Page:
“In the classic double bind, children are expected to join in a lie that everyone pretends does not exist, such as statements of “We enjoyed your visit very much, please do come back again” while none in the family could stand the visitors.
Some literal lies are matters of convention and do not even fit Ekman’s definition of lying, assuming everyone involved knows what is expected.
I was personally involved in this conversation at the Extension 2 Clinic shortly before Christmas:
“Ah, long time my friend! How are you?”
“I am fine, my friend, how are you?”
“I am fine. What’s the matter? What are you doing here?”
Both of us were not fine as we sat in the queue holding our medical cards waiting to be attended to…
However, Martin goes on to say that lies in the course of business are routine: “It was a pleasure to assist you.”
Lies of politeness, such as “I really enjoyed that party,” are standard. Lies are commonly used to bolster someone’s self-esteem, often being invited by the target: “How do I look?” “You look great.”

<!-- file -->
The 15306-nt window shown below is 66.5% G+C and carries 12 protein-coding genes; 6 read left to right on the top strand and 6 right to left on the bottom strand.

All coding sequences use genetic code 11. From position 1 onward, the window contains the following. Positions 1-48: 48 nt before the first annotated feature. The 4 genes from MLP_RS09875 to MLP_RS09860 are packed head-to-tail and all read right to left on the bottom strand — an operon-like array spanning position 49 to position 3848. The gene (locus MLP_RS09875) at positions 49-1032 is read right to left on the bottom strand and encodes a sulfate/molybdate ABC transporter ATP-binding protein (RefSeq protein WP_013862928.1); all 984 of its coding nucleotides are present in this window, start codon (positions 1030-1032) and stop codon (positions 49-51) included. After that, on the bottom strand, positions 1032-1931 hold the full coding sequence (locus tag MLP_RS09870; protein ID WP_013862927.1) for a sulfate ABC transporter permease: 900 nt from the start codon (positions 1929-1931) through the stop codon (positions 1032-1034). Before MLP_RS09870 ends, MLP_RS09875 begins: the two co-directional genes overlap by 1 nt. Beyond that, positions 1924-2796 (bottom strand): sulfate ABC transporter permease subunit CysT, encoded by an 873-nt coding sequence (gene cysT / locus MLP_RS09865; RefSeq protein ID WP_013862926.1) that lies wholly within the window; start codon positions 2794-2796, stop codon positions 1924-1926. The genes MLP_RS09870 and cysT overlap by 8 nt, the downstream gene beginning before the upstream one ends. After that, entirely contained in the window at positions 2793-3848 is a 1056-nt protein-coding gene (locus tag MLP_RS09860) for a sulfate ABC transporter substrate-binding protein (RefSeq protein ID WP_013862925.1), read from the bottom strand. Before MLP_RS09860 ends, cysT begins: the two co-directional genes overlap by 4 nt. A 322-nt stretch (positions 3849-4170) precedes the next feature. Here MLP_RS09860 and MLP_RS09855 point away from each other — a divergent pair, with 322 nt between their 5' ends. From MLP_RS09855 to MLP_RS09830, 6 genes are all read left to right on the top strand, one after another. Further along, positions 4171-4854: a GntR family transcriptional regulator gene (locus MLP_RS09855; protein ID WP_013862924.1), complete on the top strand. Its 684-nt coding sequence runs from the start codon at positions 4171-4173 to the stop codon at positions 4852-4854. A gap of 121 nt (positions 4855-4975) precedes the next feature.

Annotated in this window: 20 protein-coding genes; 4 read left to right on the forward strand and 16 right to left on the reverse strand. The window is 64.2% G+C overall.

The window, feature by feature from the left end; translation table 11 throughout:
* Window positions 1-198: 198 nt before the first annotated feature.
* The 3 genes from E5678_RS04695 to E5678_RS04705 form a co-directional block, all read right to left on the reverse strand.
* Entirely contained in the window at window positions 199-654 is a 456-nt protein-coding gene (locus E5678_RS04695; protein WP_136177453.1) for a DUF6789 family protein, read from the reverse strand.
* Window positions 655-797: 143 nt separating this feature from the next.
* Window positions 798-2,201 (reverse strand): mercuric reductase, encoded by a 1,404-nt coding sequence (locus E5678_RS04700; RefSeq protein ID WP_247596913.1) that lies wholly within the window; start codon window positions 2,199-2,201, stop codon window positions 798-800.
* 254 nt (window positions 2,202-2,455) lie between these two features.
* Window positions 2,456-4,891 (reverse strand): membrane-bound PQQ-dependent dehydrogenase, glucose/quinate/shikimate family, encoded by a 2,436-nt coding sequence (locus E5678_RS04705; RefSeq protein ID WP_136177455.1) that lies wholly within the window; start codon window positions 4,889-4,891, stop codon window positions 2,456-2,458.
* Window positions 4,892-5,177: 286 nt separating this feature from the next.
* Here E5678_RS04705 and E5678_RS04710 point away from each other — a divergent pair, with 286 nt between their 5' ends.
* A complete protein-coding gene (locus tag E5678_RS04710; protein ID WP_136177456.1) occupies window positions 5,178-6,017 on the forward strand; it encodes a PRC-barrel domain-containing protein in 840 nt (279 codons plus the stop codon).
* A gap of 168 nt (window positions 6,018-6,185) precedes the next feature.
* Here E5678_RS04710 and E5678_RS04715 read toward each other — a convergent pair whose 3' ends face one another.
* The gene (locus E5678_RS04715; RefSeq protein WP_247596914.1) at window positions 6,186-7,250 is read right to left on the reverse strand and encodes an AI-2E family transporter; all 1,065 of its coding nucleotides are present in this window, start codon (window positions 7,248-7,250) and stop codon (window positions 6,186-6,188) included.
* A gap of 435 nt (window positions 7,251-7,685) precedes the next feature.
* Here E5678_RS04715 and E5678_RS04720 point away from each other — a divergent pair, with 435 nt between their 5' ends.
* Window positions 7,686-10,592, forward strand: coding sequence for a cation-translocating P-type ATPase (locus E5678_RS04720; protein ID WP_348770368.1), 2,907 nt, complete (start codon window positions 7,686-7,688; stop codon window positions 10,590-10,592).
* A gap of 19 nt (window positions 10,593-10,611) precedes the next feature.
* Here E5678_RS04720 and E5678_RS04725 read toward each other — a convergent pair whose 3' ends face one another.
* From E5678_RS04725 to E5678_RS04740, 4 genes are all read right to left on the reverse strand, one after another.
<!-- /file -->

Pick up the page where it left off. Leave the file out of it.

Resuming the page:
In relationships, some deceptions are ongoing, because to speak the truth would be too damaging. This might involve not voicing thoughts about sexual performance or simply laughing at the same unfunny jokes.
Courts don’t like liars either. They call it ‘perjury’ and it is a pretty serous offense as a local former civil servant found out just before Christmas when he was sentenced to nine years in jail for, among others, “giving false information…”
And just a month before that, in November 2007, a court in the UK found that “a person can be guilty of deceit when he lies to a machine rather than a human.”
“The point of principle which thus arises is whether it is possible in law to find a person liable in deceit if the fraudulent misrepresentation alleged was made not to a human being, but to a machine,” wrote judge Richard Seymour QC. “I see no objection in principle to holding that a fraudulent misrepresentation can be made to a machine acting on behalf of the claimant, rather than to an individual, if the machine is set up to process certain information in a particular way in which it would not process information about the material transaction if the correct information were given,” he continued.